The Ultimate Guide to Experiencing the Caribbean Like a Local

Your bags are packed, you are ready to go, all that is left is to make the final touches on your Caribbean itinerary. Except, if you want to really understand the culture of the Caribbean, it is best to forget strict timings, take off your shoes, and just go with the flow.

For more ways to make the most of your trip, read on for the ultimate guide to experiencing the Caribbean like a local.

1. Know how to stick to a budget.

Locals in all places tend to know the tips and tricks essential to living on a budget day-in and day-out. If you really want to experience this region like a local, then it is critical to overlook the tourist traps and those things deemed “must-sees” and instead open yourself up to getting into the local groove.

To visit when there is the least amount of tourists, opt to travel during the off-season (during the North American fall and winter), as you will not only be able to bypass hoards of tourists, but you will also be able to save up to 30% on the costs of your accommodation.

Additionally, one of the best ways to keep your costs down and to get some exercise (see #2) is to choose to walk around your locale as much as possible. After all, the weather is so perfect, you may as well take advantage of it as much as possible!

When walking around a new destination, you are able to witness and appreciate the slower, more authentic moments of the local’s life, and you are more likely to find yourself facing opportunities to speak with new friends. Those from the Caribbean are known for being friendly and hospitable, and they regard the broader community in the same way they do their family, so put on your walking shoes and get out there.

2. Ensure you stay healthy.

For many people, traveling to a foreign destination means forgetting all about health and wellness; however, if you want to stay healthy while in the Caribbean, it is indeed possible. Your first step is merely to believe that you can do it and to create a plan in advance so that you are prepared upon arrival.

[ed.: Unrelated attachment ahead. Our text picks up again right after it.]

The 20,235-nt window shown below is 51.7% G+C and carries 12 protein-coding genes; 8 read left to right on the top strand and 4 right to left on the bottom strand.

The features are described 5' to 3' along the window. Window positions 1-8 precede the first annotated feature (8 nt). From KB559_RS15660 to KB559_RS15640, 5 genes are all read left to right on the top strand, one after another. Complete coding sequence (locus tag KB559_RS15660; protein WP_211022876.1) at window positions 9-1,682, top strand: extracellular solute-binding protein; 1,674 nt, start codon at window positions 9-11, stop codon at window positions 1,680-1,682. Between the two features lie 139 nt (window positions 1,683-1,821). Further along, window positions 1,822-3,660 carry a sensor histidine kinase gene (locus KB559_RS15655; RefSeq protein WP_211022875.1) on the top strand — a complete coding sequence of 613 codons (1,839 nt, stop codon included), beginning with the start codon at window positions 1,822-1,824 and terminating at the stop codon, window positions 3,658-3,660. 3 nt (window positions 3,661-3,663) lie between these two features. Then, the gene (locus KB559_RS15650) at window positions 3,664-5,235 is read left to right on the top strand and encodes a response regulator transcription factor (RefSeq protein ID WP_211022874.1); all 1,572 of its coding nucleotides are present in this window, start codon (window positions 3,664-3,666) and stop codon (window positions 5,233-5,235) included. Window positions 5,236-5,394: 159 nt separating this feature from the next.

Luckily, the Caribbean is usually considered a healthy environment with an abundance of clean water which means the “tropical diseases” that many other places experience aren’t a problem for those who visit these islands. However, it is always recommended to stay up-to-date on any travel warnings and health recommendations.

In addition to walking as much as possible, do like the locals do and make swimming a daily activity. Whether it is in your hotel pool or in the sea (it does have an 83-degree year-round water temperature!) getting in some laps surely won’t feel like a chore in the Caribbean.

In fact, it is hard for anything to feel like a chore when you are in a place that has such a fantastic work-life balance. This is one of the main reasons that foreigners are interested in second citizenship programs to the Caribbean and consider securing Antigua citizenship by investment or a second passport in St. Kitts, for example.

3. Always opt for the local food and drink.

 

When it comes to really living the local life in the Caribbean (or wherever you are traveling), the key is to always opt for the local food and drink. Not only is Caribbean cuisine delicious, but it will also be the most cost-effective way to eat. By consuming the local specialties, you will get a deeper insight into the country and its people.

So, what should you be eating and drinking?

While all the countries in the Caribbean have their own variations of dishes, you can be assured that fish is one of the most important staples for everyone in the region. Due to the proximity to the ocean, Caribbean cuisine is known for its usage of fresh fish, conch, and other seafood.

Additionally, other local specialities include jerk chicken, roast pork with rice and beans, pepperpot (a rich and thick stew), and goat stew. Whatever dish you opt for, you can guarantee that it is going to include a lot of spices. Throughout the Caribbean, you will notice small roadside cantinas which offer home-style dishes — make sure to indulge in at least one meal here. And don’t forget to try the rum!

Have you ever traveled to the Caribbean? What do you do to ensure you are able to live more of a local life when traveling? Let us know your tips and tricks in the comments below!

 

 

AUTHOR BIO
Kal Kennard is a Partner at Citizens International, a white-glove specialist firm offering private client services necessary for citizenship investment into the Caribbean. Based in the Caribbean for the past 15 years, she is an experienced consultant who works directly with many professional partners and advises clients worldwide.